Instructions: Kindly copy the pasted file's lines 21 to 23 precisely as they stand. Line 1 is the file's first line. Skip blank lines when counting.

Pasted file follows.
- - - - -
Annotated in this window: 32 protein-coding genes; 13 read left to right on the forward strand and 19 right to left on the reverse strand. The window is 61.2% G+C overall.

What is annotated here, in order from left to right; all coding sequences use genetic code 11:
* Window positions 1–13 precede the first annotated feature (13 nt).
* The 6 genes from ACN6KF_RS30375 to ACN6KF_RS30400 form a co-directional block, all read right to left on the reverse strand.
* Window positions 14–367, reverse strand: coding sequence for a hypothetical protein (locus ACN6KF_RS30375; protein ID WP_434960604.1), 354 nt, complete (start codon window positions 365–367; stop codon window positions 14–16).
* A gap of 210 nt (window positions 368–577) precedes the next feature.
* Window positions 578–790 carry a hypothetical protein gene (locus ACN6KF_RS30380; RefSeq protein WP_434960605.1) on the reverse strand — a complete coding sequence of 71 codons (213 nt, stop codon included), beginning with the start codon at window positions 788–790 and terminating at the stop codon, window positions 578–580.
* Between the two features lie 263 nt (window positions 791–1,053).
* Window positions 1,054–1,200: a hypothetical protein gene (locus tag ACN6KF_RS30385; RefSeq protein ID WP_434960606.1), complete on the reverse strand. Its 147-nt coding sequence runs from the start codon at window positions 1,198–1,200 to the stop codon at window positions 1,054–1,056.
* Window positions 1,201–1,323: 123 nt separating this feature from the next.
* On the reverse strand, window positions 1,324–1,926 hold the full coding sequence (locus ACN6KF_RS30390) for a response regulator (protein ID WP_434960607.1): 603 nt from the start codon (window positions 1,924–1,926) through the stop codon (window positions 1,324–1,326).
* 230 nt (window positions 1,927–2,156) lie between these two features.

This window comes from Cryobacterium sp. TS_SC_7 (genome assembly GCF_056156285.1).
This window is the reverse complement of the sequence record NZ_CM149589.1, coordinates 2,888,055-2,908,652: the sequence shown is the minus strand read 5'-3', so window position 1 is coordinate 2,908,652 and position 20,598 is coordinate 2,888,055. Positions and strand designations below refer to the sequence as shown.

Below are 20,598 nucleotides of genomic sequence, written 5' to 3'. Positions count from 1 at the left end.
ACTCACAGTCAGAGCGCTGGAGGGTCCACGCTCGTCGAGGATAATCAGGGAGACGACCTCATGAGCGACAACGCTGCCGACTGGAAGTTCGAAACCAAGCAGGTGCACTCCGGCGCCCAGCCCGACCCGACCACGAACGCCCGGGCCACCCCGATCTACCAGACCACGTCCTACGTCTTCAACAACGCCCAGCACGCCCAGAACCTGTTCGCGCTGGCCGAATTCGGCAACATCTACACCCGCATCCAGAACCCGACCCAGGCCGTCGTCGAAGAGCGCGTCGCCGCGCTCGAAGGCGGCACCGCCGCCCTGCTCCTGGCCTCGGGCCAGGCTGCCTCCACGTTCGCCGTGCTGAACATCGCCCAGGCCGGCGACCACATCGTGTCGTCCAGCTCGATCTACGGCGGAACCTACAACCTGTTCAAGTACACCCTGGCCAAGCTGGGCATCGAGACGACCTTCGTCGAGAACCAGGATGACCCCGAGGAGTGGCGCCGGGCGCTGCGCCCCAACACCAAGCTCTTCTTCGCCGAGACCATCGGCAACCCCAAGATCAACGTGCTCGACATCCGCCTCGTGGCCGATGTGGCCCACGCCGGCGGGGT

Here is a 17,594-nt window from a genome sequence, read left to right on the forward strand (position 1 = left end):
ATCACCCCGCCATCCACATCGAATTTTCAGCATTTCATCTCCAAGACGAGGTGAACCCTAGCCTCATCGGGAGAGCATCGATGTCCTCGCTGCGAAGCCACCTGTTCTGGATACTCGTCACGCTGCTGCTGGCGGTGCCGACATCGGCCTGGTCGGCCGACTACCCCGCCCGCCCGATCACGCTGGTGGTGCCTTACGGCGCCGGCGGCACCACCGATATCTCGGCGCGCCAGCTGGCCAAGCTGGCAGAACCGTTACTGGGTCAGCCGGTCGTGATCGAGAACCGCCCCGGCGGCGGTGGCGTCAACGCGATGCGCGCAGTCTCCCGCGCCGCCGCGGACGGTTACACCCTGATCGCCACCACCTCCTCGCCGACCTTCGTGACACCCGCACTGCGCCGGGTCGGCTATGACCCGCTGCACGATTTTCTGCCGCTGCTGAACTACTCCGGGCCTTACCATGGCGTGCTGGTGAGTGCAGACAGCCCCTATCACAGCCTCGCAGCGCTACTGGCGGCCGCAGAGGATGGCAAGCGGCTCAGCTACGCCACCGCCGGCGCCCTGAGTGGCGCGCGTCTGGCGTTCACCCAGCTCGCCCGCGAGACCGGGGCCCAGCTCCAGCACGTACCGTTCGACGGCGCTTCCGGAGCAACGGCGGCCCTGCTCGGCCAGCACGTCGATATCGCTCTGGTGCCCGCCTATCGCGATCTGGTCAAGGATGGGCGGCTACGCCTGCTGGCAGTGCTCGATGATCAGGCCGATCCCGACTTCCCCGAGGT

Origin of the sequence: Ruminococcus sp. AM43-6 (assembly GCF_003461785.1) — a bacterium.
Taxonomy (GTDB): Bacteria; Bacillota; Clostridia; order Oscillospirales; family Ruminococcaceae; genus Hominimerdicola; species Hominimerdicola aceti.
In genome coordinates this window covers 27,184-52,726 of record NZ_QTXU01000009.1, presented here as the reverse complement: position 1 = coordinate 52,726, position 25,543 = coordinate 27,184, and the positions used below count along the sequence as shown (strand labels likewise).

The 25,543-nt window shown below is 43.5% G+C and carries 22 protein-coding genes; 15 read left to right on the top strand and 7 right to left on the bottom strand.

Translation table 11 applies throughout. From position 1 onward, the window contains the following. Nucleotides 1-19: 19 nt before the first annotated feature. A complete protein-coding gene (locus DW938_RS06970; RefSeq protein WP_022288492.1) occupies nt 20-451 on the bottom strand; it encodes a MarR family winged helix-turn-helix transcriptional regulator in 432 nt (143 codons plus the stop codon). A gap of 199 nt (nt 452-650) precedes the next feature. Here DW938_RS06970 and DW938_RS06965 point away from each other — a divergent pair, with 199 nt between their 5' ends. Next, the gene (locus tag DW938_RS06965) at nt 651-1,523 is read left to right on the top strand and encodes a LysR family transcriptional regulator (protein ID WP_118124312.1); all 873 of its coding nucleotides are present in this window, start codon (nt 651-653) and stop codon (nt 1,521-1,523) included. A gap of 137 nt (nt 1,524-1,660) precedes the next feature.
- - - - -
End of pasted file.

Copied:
In genome coordinates this window covers 27,184-52,726 of record NZ_QTXU01000009.1, presented here as the reverse complement: position 1 = coordinate 52,726, position 25,543 = coordinate 27,184, and the positions used below count along the sequence as shown (strand labels likewise).

The 25,543-nt window shown below is 43.5% G+C and carries 22 protein-coding genes; 15 read left to right on the top strand and 7 right to left on the bottom strand.

Translation table 11 applies throughout. From position 1 onward, the window contains the following. Nucleotides 1-19: 19 nt before the first annotated feature. A complete protein-coding gene (locus DW938_RS06970; RefSeq protein WP_022288492.1) occupies nt 20-451 on the bottom strand; it encodes a MarR family winged helix-turn-helix transcriptional regulator in 432 nt (143 codons plus the stop codon). A gap of 199 nt (nt 452-650) precedes the next feature. Here DW938_RS06970 and DW938_RS06965 point away from each other — a divergent pair, with 199 nt between their 5' ends. Next, the gene (locus tag DW938_RS06965) at nt 651-1,523 is read left to right on the top strand and encodes a LysR family transcriptional regulator (protein ID WP_118124312.1); all 873 of its coding nucleotides are present in this window, start codon (nt 651-653) and stop codon (nt 1,521-1,523) included. A gap of 137 nt (nt 1,524-1,660) precedes the next feature.